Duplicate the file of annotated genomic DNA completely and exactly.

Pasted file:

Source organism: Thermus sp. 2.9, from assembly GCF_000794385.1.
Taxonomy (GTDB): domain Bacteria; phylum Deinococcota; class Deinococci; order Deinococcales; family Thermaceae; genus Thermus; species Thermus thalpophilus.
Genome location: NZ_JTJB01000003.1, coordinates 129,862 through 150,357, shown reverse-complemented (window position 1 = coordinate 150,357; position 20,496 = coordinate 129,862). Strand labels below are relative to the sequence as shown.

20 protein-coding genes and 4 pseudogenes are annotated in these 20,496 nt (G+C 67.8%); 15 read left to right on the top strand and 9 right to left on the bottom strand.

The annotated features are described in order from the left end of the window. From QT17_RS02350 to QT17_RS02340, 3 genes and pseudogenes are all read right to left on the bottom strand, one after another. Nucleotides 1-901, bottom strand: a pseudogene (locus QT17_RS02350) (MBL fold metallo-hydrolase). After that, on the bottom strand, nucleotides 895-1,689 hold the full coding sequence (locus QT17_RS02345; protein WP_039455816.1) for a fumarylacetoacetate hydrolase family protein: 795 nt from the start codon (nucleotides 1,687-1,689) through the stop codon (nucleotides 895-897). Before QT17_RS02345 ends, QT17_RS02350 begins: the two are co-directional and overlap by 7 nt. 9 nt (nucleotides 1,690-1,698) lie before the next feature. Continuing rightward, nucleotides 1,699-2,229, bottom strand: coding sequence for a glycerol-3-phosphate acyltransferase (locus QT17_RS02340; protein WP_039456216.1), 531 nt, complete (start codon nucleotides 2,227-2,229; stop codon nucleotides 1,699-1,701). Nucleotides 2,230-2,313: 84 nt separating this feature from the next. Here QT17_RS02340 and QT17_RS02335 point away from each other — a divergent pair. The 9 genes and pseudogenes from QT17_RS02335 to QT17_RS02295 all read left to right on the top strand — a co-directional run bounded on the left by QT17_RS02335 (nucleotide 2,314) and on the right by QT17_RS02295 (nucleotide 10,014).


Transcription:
Source organism: Thermus sp. 2.9, from assembly GCF_000794385.1.
Taxonomy (GTDB): domain Bacteria; phylum Deinococcota; class Deinococci; order Deinococcales; family Thermaceae; genus Thermus; species Thermus thalpophilus.
Genome location: NZ_JTJB01000003.1, coordinates 129,862 through 150,357, shown reverse-complemented (window position 1 = coordinate 150,357; position 20,496 = coordinate 129,862). Strand labels below are relative to the sequence as shown.

20 protein-coding genes and 4 pseudogenes are annotated in these 20,496 nt (G+C 67.8%); 15 read left to right on the top strand and 9 right to left on the bottom strand.

The annotated features are described in order from the left end of the window. From QT17_RS02350 to QT17_RS02340, 3 genes and pseudogenes are all read right to left on the bottom strand, one after another. Nucleotides 1-901, bottom strand: a pseudogene (locus QT17_RS02350) (MBL fold metallo-hydrolase). After that, on the bottom strand, nucleotides 895-1,689 hold the full coding sequence (locus QT17_RS02345; protein WP_039455816.1) for a fumarylacetoacetate hydrolase family protein: 795 nt from the start codon (nucleotides 1,687-1,689) through the stop codon (nucleotides 895-897). Before QT17_RS02345 ends, QT17_RS02350 begins: the two are co-directional and overlap by 7 nt. 9 nt (nucleotides 1,690-1,698) lie before the next feature. Continuing rightward, nucleotides 1,699-2,229, bottom strand: coding sequence for a glycerol-3-phosphate acyltransferase (locus QT17_RS02340; protein WP_039456216.1), 531 nt, complete (start codon nucleotides 2,227-2,229; stop codon nucleotides 1,699-1,701). Nucleotides 2,230-2,313: 84 nt separating this feature from the next. Here QT17_RS02340 and QT17_RS02335 point away from each other — a divergent pair. The 9 genes and pseudogenes from QT17_RS02335 to QT17_RS02295 all read left to right on the top strand — a co-directional run bounded on the left by QT17_RS02335 (nucleotide 2,314) and on the right by QT17_RS02295 (nucleotide 10,014).